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My 12 Hours In Prison (OR A Friday Night Training Session)
By Phil Essam13 February 1999
It was about two weeks ago that I read in Base Routine Orders that theDepartment of Correctional Services staff at Yatala Prison were having a 24 hr Cyclathon and Walkathon to raise money for the Adelaide Women's and Childrens Hospital Neonatal Unit. I immediately thought "Yes , training session and Yes I can help to raise a few dollars at the same time". The two weeks came around and I was ready to go. I managed to collect about one hundred and fifty dollars in donations and my trusty crew of my wife and a friend from work were soon assembled.
I wasn't going to start until 8.00pm that night, but we got there early, so it was at 6.38pm that I started. The course was 1.6km in length and wound it's way around the outside of the prison fence. One was walking past a three metre high fence for the duration of the night which was topped with the most fierce looking razor wire. Just inside the fence was a series of floodlights which was spaced about every hundred metres and equipped with video cameras. There were also two more walls before one got to the inner prison. The prisoners would certainly have a marathon and a half to get out of the place.
The course was an old bitumen track which was starting to deterioate. It was an uphill/downhill course with a forty five degree climb for eight hundred metres on the back straight. It was slightly dangerous during the night as the lighting wasn't all that good and there were some nasty little pot holes near the fence. The prison is situated overlooking Adelaide, so it was quite a pleasant view.
Well I started and got away at my usual "Bull at a gate" pace. I was doing thirteen minute laps but we didn't think to slow down as we were still trying to verify how long the course was. There was quite a few cyclists going around and about a differrent walkers. Two guys were trying to do the 24 hrs. Both are accomplished walkers with the local Road Runners Club, but were starting to struggle with the heat they had put up with during the day.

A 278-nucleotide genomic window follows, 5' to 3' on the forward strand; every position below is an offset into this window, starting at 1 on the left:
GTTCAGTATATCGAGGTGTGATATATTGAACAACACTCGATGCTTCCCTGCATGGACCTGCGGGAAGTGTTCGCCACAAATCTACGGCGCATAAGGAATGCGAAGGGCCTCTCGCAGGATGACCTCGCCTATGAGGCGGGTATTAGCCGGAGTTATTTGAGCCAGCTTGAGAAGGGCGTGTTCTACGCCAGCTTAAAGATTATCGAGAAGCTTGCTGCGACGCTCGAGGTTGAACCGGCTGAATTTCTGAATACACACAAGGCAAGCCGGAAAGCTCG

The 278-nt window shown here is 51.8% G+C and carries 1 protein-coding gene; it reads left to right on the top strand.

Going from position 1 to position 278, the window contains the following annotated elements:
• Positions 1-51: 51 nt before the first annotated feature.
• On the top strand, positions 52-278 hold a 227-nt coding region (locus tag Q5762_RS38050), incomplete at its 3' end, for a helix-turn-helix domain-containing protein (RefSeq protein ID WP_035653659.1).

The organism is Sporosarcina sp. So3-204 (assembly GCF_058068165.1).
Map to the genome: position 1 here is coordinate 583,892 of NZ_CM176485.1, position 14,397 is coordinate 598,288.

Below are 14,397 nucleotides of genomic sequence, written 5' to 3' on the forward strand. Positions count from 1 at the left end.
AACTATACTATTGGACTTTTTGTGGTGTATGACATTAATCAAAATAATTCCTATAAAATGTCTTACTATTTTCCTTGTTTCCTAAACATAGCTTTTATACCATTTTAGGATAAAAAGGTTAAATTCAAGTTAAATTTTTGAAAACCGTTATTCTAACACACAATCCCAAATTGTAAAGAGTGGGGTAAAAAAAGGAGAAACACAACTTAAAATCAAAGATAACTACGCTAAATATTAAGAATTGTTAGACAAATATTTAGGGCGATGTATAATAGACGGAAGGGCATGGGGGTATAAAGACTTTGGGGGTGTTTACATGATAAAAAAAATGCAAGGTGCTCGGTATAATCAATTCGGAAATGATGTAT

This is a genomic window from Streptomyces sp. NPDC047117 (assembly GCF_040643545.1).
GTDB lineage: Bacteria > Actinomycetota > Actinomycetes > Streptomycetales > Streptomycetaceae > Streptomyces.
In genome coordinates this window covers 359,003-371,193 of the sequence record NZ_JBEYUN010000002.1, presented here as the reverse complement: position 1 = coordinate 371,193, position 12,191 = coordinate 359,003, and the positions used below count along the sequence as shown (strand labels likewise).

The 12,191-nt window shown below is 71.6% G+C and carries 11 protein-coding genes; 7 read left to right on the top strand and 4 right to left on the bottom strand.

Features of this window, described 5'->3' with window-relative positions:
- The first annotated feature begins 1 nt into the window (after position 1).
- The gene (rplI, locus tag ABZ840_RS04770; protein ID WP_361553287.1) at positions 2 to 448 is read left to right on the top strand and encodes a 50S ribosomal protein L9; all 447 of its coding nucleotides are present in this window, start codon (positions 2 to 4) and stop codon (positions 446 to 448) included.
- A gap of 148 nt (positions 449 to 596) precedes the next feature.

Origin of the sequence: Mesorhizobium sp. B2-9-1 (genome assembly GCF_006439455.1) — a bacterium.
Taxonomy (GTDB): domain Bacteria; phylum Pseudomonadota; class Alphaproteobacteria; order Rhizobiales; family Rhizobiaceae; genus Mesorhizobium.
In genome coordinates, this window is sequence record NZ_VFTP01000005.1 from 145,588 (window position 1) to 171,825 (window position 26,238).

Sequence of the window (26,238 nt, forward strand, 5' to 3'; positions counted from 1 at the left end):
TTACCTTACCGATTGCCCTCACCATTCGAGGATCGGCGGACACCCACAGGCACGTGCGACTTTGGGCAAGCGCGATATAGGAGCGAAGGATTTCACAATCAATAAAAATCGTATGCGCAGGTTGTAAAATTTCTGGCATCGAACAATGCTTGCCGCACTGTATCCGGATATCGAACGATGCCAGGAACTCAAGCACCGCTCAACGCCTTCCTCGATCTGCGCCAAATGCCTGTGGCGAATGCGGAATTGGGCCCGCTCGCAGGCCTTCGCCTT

It was about four hours into the Walk when I started to struggle with my brain and started to look for the easy cop out. I tried to suggest to Belinda ( my wife) that I would quit at 50km. My brain was soon put into perspective and I started to get a move on again. Nightfall slowed the pace down, due to the condition of the track. My walkman was getting a solid workout with my usual favourites and I was concentrating with the job on hand. I brought the Marathon up and then the 50km. My whole body was starting to hurt like hell, but I was desperately trying to work through the pains.
It was between 54 and 64km that my pace started to pick up again and I was doing over 6km an hour. Belinda did the occasional lap with me and my workmate, Matt also came out for a while. I had four laps to go to bring up my 72km and it looked as though the time was going to be very close. I did the first two in fifteen minutes each and was down to two laps with forty minutes left. Too easy! Not! It was in the second last lap when I seemed to take forever. I was by myself and starting to wander all over the place. I thought I had blown out to 25 minutes when I got to the crew area, when Belinda told me that it was twenty minutes. Twenty minutes to do the last lap. I didn't think I had it in me until Belinda came with me and my pace picked up once again. Well I got around the last lap and it was just before twenty to seven when I crossed the line. 72km in a shade over 12 hours. I was more than happy.
This was my first major outing since last August, so I was more than happy with my performance. It gave me a guideline on the work I have to do. One of the other walker spulled out a midnight and the other walker ended up walking 120 plus kilometres. His previous longest distance had been 30 kilometres in a Fun Run. Now to convince him to do a 24 hr on a proper track. The prison officers ended up raising about ten thousand dollars which will certainly help the NeoNatal Unit. All in all, a good training run (Walk).
Phil Essam Adelaide Australia